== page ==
I recently read that to understand perception we need to realize that we have filters in our brain to help us process the 2,000 bits of information per second our conscious mind is able to take in. These brain filters control the flow of information and protect us from overload, allowing us to concentrate. Meanwhile, our subconscious mind is busy taking it all in– some four billion bits of information per second. Somehow in there, I’m told that we actually only process less than a 1/10,000th of 1 percent of what is actually out there, and we call that reality. Basically this means in order to function we filter what we see and we further filter this filtered information and conform it to our expectations.

“Our perceptions are influenced by what we have been conditioned to expect.” (Murray Fuhrer, author of Extreem Esteem: the Four Factors)

This got me wondering about how much of what we see is actually what we CHOOSE to see. We expect to see something a certain way and so we look to actually see it that way. For example, when I am looking for things to be thankful for, even when I may be in a hard or bad or very sad situation, I always find a wide variety of things to be grateful for.

And so I’ve come to the realization that when you set your mind to look for something, you will start to see it in places you never realized or expected to see it before. It becomes a choice. You choose to see what you want to see. It’s not that what you see actually changes the reality of things, but it changes your perspective.

So that day I chose to see the beauty instead of the ugly.

I chose to enjoy the thrill of adventure even in the midst of the miserable conditions.

I chose to thank God every day for the chance to do something so wild and free!

And now I’m at a place in life again where it feels like an absolute marathon of miserable, and I only see the things that are going wrong, the adversity, the troubles, the pain, and the hurt. I blame other people. I  blame God.  I just want a way out, far away from it all.

And then I remembered the day I walked all day long and I remembered the choice I made that day and how it changed things for me.  So I am now challenging myself to keep looking for the beautiful, for the grace, for the tiny mercies, for the thrill of being alive.  I choose to keep counting those gifts from God. And they are everywhere if I have the eyes to see! Of course it’s easier said than done sometimes, but I have found that if I write it down, if I take pictures, if I say out loud when I find something to be thankful for, it seems to stick somehow a little better because I was intentional about it.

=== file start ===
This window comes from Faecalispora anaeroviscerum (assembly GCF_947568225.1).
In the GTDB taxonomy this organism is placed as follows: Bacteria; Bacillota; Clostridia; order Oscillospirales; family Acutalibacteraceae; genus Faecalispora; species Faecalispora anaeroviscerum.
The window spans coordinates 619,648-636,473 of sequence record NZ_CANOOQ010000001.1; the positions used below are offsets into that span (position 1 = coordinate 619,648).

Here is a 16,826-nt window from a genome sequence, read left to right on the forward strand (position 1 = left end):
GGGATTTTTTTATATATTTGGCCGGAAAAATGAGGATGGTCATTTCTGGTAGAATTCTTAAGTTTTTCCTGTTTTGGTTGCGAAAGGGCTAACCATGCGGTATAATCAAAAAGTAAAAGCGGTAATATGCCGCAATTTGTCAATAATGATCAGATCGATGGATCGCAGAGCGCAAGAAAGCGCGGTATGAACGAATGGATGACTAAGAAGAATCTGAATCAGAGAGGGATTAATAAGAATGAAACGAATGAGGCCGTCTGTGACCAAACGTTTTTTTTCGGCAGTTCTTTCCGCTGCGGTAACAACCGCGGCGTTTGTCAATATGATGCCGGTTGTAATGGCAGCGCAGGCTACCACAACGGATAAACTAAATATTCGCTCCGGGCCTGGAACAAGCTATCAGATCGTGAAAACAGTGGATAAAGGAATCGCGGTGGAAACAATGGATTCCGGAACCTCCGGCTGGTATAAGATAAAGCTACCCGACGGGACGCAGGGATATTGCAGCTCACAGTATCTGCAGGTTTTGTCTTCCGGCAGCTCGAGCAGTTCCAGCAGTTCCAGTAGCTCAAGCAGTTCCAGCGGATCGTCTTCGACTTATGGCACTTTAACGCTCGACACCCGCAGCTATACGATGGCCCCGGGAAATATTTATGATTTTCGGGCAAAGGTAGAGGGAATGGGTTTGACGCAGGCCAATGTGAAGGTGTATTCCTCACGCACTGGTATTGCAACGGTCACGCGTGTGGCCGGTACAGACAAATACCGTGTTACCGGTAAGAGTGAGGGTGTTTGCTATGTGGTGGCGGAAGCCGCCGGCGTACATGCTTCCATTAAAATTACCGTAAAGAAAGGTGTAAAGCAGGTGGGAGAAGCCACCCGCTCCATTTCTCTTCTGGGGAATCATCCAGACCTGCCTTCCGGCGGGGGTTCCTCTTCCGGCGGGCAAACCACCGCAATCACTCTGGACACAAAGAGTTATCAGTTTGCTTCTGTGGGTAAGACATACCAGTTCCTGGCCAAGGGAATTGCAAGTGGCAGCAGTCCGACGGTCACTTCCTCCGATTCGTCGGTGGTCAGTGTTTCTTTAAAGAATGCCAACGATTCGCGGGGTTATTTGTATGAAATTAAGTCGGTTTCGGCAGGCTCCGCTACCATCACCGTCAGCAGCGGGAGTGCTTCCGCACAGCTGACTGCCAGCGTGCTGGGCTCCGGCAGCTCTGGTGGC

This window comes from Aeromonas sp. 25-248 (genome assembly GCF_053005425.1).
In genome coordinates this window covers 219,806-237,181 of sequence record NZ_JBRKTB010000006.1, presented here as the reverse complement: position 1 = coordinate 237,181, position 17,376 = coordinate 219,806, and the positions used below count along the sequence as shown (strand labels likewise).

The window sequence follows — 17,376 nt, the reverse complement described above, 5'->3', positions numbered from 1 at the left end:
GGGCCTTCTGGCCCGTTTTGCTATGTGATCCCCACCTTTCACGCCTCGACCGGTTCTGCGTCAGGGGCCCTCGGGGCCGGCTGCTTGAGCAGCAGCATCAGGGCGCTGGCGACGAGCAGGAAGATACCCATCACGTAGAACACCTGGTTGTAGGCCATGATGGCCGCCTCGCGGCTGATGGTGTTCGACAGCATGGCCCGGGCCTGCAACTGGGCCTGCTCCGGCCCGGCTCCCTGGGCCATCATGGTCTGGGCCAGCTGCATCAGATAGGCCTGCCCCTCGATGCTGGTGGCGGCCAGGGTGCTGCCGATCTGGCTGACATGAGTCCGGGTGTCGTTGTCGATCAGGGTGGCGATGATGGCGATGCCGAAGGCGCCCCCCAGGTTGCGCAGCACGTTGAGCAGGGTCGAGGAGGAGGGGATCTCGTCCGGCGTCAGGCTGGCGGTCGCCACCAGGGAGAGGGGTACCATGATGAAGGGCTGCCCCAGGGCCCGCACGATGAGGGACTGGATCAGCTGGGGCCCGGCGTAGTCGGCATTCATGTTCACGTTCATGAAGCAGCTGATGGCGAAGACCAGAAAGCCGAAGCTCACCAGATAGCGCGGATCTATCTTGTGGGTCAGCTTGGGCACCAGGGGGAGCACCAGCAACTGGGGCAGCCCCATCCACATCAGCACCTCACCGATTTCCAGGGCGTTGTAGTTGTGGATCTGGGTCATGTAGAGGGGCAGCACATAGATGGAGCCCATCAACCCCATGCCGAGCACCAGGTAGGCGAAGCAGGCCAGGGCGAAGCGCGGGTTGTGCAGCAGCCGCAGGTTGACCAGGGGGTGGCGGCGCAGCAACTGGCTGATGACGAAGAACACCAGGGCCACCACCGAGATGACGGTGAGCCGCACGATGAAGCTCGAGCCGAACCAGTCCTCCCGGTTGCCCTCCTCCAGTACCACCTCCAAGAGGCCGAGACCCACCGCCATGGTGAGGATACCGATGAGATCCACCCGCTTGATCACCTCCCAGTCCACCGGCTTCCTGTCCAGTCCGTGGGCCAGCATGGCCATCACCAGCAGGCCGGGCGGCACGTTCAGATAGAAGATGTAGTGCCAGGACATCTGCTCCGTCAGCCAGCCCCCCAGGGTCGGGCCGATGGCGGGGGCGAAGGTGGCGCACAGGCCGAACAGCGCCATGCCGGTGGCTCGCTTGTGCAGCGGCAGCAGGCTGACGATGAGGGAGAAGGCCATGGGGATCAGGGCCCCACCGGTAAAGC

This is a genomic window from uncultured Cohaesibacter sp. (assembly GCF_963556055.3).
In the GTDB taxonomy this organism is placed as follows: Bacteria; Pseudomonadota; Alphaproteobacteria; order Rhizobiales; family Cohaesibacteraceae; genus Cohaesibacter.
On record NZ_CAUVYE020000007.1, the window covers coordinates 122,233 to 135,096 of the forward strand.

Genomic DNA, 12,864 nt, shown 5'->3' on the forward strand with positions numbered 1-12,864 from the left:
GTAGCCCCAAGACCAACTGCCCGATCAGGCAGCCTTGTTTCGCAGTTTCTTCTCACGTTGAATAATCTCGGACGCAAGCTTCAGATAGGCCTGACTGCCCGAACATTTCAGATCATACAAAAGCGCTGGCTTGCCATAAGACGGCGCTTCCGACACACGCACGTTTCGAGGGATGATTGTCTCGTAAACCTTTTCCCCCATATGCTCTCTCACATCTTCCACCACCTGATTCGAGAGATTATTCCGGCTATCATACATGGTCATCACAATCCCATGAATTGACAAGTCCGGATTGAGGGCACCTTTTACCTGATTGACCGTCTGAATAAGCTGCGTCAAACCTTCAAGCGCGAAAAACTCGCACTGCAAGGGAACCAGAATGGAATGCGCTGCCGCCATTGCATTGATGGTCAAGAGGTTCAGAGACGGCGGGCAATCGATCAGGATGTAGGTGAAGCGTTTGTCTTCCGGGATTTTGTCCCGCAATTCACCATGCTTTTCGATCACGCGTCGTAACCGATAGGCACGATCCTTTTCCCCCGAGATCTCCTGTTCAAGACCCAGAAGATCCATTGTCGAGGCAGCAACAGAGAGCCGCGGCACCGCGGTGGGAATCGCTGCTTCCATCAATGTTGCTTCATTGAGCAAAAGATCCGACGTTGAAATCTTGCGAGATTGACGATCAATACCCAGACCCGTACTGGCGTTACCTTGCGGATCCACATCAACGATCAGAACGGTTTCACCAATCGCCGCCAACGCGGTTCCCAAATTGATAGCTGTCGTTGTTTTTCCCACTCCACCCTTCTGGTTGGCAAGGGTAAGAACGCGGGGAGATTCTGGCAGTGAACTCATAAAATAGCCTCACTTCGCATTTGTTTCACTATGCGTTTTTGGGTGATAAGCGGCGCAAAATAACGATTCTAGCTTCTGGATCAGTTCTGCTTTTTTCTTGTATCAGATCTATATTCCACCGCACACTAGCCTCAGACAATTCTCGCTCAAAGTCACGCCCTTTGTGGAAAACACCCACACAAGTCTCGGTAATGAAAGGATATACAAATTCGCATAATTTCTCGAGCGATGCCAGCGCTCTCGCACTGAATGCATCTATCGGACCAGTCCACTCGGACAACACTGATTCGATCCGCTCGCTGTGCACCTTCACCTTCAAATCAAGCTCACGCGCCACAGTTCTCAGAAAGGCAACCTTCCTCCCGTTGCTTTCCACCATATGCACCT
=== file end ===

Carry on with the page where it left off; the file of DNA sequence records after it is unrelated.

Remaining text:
And a little side note about walking: Sometimes in life I have discovered you just aren’t up for running or riding or facing life full on. Sometimes you just have to walk it out– one foot in front of the other.

The day I walked 14 hours, I didn’t think I’d last past the first thirty minutes, but I ended up climbing three mountains and putting endless miles behind me just by putting one foot in front of the other, and surprisingly I was stronger by the end than I was at the beginning. That day proved to me that the mind must always be stronger over the physical, because it can make a weak body do things that seem impossibly, but a strong body cannot will a weak mind.  It certainly helped to have a little (big?) spiritual boost as well!

Has there ever been a time or a moment that happened to change your perspective?Edited-1010018

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2 Responses to The Day I Walked All Day Long

  1. Beth Majak says:

    Heather, I love how you write! You certainly have a way with words. Keep it up because you are definitely a blessing to many of us!

  2. Pingback: lessonslearnedinthebush